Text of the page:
Biology ETDs

Publication Date



The longhorned wood boring beetles (Insecta: Coleoptera: Cerambycidae) are a diverse and economically important group of insects. With an estimated 4,000 genera and more than 35,000 described species, the Cerambycidae comprise one of the largest beetle families. Cerambycid beetles are found on all continents except Antarctica, from sea level to montane sites as high as 4000 m. Cerambycids are among the most serious wood boring pest species globally, affecting many agricultural crops, ornamental trees, and lumber products, causing millions of dollars in damage each year. Despite their economic importance and biological diversity, relatively little is known of cerambycid beetle ecology, behavior, or phylogenetic relationships. A better understanding of all of these factors would greatly contribute to conservation of endangered species, and in managing invasive species that could become pests in their new countries and habitats. In Chapter 1, I present the phylogenetic relationships among the tribes and genera of longhorned beetle subfamilies Prioninae Latreille and Parandrinae Blanchard (Coleoptera: Cerambycidae) inferred from DNA sequence data. Four genes (12S rRNA, 28S rRNA, cytochrome oxidase I, and histone III) were sequenced for 60 taxa representing the outgroup cerambycoid family Disteniidae Thomson and four cerambycid subfamilies: Cerambycinae Latreille, Lamiinae Latreille, Lepturinae Latreille, and Spondylidinae Audinet-Serville. The monophyly of Prioninae was tested using parsimony and Bayesian analyses. Prioninae (including Parandrinae and the cerambycine genus Plectogaster) was recovered as a monophyletic group in the Bayesian analysis. In the parsimony analysis, Prioninae (including Parandrinae but excluding two prionine genera: Aesa and Sarmydus) was also recovered as a monophyletic group. Both analyses recovered the subfamilies Lamiinae, Lepturinae, and Spondylidinae as monophyletic groups, as well as the Parandrinae + Prioninae clade as sister to Cerambycinae. Relationships among prionine tribes had low support values in both analyses, likely due to missing sequence data for a majority of included taxa, as well as relatively sparse taxonomic coverage (23 of 200 described genera, 11 of 18 tribes included). In Chapter 2, I present the first morphological study and phylogenetic analysis of the tribe Onciderini Thomson (Cerambycidae: Lamiinae). Members of this tribe are commonly referred to as the "twig girdlers" due to the peculiar behavior exhibited by adult females of at least four of 80 described genera. For the morphological study, specimens representing 74 of the 80 described genera of Onciderini were disarticulated and dissected. Twenty-three morphological characters were illustrated and studied, including the head, mandible, ligula, pronotum, prosternum, mesonotum, metendosternite, hind wing, and aedeagus. Seventy-four ingroup taxa and three outgroup taxa were scored for 23 morphological characters. Results of both the cladistic and Bayesian analyses suggest that Onciderini is monophyletic with respect to the outgroup taxa chosen and supported by one unambiguous synapomorphy (pronotum transverse, from 1.2-1.5x as long). Relationships among the 74 species of Onciderini included were poorly resolved and not well supported. Finally, six works published in partial fulfillment of this dissertation are listed as Appendices A-F. Included in these six works are four publications in which a total of 20 new cerambycid taxa are described, 58 new country records are recorded, and identification keys to the species of six genera are presented. The remaining two published works ("Oncid ID: Tool for diagnosing adult twig girdlers," and "Longicorn ID: Tool for diagnosing cerambycoid families, subfamilies, and tribes") are identification tools developed for port identifiers via competitive grant funding from the US Department of Agriculture - Animal and Plant Health Inspection Service (USDA-APHIS). Both tools contain interactive (Lucid) identification keys, extensive photographic galleries, and informational fact sheets to various groups of cerambycid beetles.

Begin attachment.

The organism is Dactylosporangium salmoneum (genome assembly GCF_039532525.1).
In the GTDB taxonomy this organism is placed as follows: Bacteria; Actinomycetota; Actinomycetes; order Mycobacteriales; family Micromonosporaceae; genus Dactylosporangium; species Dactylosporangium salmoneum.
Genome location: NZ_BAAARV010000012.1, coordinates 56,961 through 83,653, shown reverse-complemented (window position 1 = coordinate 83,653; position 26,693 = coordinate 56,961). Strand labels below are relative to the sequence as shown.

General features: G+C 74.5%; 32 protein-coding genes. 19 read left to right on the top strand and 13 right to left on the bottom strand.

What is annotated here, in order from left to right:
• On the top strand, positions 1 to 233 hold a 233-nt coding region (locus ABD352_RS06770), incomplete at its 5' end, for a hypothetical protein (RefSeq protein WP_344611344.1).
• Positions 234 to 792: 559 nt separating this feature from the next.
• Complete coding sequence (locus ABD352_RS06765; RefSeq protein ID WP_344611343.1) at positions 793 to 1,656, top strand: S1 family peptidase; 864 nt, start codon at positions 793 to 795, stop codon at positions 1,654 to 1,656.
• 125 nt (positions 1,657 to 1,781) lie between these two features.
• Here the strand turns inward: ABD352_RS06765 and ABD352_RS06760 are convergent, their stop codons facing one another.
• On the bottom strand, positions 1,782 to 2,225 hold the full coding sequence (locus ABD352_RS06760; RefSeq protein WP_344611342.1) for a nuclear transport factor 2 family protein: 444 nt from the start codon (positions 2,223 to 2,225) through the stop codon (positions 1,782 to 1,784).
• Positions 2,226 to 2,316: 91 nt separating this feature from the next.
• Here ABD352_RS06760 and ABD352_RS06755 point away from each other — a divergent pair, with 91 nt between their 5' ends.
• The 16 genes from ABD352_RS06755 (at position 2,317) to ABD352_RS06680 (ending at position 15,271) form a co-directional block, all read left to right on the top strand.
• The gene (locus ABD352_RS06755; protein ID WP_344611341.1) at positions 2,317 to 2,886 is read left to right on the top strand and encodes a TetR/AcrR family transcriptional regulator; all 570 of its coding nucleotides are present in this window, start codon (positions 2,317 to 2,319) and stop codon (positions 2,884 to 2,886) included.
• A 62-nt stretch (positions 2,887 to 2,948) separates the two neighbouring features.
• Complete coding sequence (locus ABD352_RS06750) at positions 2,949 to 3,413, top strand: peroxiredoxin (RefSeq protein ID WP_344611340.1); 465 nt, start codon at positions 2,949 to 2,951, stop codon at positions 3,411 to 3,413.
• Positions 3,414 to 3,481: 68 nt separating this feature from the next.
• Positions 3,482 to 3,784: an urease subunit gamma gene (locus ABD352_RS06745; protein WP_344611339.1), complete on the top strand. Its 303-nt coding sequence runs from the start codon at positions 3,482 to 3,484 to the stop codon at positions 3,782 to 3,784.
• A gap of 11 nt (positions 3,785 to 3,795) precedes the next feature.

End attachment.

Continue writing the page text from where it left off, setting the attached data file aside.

phylogeny, taxonomy, morphology

Document Type


Degree Name


Level of Degree


Department Name

UNM Biology Department

First Advisor

Miller, Kelly B.

First Committee Member (Chair)

Branham, Marc A.

Second Committee Member

Lowrey, Timothy K.

Third Committee Member

Poe, Steven

Nearns&Miller_2009.pdf (2093 kB)
Appendix A

Nearns&Swift_2011.pdf (2258 kB)
Appendix B

Nearns&Swift_2011 (2).pdf (2258 kB)
Appendix C

Nearns_etal_2012.pdf (1195 kB)
Appendix D

Nearns&Tavakilian_2012a.pdf (2749 kB)
Appendix E

Nearns&Tavakilian_2012b.pdf (6917 kB)
Appendix F